Other parts of this series:
- Innovate or downscale: the insurer’s dilemma in the digital economy
- It’s time to challenge the old orthodoxies that are stopping insurers from becoming innovators
- Here’s how insurers can transform themselves into innovators
- These digital technologies need to be on the watch-list of every insurer
- Insurers must learn the golden rule of innovation – collaboration is crucial
- Experience required: Insurers need to delight their employees as much as their customers
The recent Digital Insurers Network (DIN) gathering in Paris identified some key steps that would help insurers transform themselves into innovators. They include shaking up leadership, securing funding, thinking like a start-up, and going beyond smart ideas.
Ask any employee at a major insurance provider to identify the defining trait of their company and what will they tell you? Reliable, trustworthy, solid or cautious, perhaps.
One word that’s unlikely to be proffered is “innovative”. And yet innovation is a key characteristic of all successful businesses in the digital economy. Just look at digital stars Airbnb and Snapchat, and emerging insurers Trōv and Metromile. If long-established carriers are going to succeed in an increasingly digital market they have to become innovators. Fence-sitters and imitators just won’t make the grade.
Some valuable insights into how insurers can become innovators were shared at the recent Digital Insurers Network (DIN) gathering, convened in Paris by Accenture. Key steps identified by this European think tank include:
Shake up leadership: Ensure that all executives realize the importance of innovation; incorporate innovation within the strategy of the business; encourage business leaders to constantly promote innovation throughout the organization; and train managers to foster creativity and quickly monetize new ideas.
Secure funding: Allocate sufficient funding for on-going innovation; protect innovation budgets from short-term cost-cutting; and assure line managers of long-term financial support for innovation initiatives.
Think like a start-up: Create a propaganda center to promote innovation, launch in-house innovation contests such as hackathons and design competitions; and encourage all employees to identify better ways to perform their tasks. AXA’s Start-In program is a great example of how insurers can accelerate innovation among their employees and foster “intrapreneurship.”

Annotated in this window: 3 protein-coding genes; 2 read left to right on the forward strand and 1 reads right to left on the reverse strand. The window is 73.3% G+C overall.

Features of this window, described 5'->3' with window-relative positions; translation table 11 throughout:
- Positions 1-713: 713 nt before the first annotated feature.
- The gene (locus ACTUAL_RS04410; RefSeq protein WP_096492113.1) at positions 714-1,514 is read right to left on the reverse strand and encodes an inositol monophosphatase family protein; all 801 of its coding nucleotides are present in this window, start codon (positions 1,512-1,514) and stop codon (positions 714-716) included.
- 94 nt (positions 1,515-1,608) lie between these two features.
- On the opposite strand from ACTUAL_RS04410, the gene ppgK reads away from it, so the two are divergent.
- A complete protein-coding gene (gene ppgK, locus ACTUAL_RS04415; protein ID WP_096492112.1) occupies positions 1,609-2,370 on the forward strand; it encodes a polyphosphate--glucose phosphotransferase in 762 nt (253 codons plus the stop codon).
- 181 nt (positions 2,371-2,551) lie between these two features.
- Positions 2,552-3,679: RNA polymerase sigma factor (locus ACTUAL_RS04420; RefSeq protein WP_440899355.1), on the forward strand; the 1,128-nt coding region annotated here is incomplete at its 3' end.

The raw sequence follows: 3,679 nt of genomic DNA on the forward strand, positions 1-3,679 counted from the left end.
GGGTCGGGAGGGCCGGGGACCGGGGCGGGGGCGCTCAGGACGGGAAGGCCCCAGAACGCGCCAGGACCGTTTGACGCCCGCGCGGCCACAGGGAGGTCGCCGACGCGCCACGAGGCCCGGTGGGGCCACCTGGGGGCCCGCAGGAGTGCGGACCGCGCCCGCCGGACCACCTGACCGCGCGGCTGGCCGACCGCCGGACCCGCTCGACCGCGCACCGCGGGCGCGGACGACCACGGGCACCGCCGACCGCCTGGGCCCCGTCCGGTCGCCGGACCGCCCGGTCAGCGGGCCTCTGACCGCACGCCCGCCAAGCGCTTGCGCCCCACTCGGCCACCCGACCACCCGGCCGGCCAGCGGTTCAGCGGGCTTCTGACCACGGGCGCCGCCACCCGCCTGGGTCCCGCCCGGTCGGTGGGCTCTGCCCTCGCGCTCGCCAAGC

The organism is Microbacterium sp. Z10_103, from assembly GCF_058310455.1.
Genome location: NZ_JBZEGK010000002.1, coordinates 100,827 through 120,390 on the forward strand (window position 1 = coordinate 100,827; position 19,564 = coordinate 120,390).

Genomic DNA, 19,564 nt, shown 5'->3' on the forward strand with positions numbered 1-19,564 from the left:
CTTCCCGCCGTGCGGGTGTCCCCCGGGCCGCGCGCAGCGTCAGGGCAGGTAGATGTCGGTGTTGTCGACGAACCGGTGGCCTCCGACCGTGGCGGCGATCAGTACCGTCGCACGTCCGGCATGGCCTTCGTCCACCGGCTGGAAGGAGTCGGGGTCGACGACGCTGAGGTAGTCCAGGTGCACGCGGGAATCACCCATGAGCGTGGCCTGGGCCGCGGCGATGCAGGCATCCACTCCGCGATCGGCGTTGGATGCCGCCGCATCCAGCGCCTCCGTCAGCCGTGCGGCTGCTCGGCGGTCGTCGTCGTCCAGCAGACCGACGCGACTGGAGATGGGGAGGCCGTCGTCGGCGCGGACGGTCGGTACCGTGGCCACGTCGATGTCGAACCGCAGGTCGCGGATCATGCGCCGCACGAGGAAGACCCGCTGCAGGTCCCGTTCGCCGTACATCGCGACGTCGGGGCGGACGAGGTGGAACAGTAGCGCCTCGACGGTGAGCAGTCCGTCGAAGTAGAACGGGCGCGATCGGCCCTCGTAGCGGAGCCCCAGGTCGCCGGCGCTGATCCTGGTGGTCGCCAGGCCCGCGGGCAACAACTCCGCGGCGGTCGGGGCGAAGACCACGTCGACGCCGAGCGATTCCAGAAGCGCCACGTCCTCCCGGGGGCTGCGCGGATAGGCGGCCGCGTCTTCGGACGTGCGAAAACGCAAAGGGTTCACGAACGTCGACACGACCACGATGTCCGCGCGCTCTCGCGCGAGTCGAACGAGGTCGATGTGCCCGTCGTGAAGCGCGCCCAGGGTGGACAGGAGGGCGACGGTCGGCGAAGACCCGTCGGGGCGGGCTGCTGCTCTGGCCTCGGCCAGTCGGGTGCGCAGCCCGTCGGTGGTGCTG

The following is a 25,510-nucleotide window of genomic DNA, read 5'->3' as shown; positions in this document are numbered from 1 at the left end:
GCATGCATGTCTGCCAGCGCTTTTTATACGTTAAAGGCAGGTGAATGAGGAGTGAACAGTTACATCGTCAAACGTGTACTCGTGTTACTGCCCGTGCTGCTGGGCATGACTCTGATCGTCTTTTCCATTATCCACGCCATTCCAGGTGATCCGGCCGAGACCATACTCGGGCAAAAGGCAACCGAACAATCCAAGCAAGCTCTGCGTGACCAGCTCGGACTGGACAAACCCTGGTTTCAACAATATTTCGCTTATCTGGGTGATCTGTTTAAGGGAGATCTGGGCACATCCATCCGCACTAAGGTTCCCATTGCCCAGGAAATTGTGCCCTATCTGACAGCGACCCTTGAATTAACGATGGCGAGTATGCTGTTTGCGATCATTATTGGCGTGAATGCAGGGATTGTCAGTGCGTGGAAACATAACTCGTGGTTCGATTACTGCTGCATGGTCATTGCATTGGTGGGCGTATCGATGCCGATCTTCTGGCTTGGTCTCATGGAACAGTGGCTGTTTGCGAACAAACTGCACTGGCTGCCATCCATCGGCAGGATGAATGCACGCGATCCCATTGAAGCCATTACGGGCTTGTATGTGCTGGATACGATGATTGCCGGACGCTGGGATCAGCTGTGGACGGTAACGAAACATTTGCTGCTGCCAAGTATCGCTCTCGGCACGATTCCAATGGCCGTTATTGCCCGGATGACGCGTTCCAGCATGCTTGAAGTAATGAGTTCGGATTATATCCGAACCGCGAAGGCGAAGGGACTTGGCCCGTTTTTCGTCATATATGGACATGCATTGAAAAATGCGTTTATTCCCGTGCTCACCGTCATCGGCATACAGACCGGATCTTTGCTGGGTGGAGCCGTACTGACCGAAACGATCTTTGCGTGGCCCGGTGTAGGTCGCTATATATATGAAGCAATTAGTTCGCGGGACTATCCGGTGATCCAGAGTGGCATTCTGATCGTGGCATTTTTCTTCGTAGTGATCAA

Invest in start-ups: Access smart technology and intellectual property by funding emerging innovators. Many insurers have started backing start-ups and incubators. The benefits of most of these investments have yet to come to market but this strategy is likely to become increasingly influential among tech-savvy insurers.
Leverage liquid workforces: Broaden access to creative talent by leveraging liquid workforces. By enhancing the work experience of employees, as well as pulling in specialist freelancers and remote workers when required, insurers can significantly increase their capacity to innovate. Creative and inspiring work environments will attract and retain key talent, especially Millennials. The employee experience may soon rival the customer experience in strategic importance.
Go beyond smart ideas: Develop processes to assess innovation ideas; create sprint-teams to prototype new initiatives; devise metrics to measure the benefits of pilot projects; establish project teams to roll out innovation initiatives; and communicate progress throughout the organization.
Some of these ideas may seem far-fetched or “déjà-vu” but many of them have already been put into practice. All of them require insurers to take risks to build innovation capacity. If carriers are unwilling to take this step they face an even bigger risk – losing their business.
In my next blog post I’ll discuss some of the key technologies that can help insurers innovate more effectively.
If you would like to learn more about the DIN, please email email@example.com.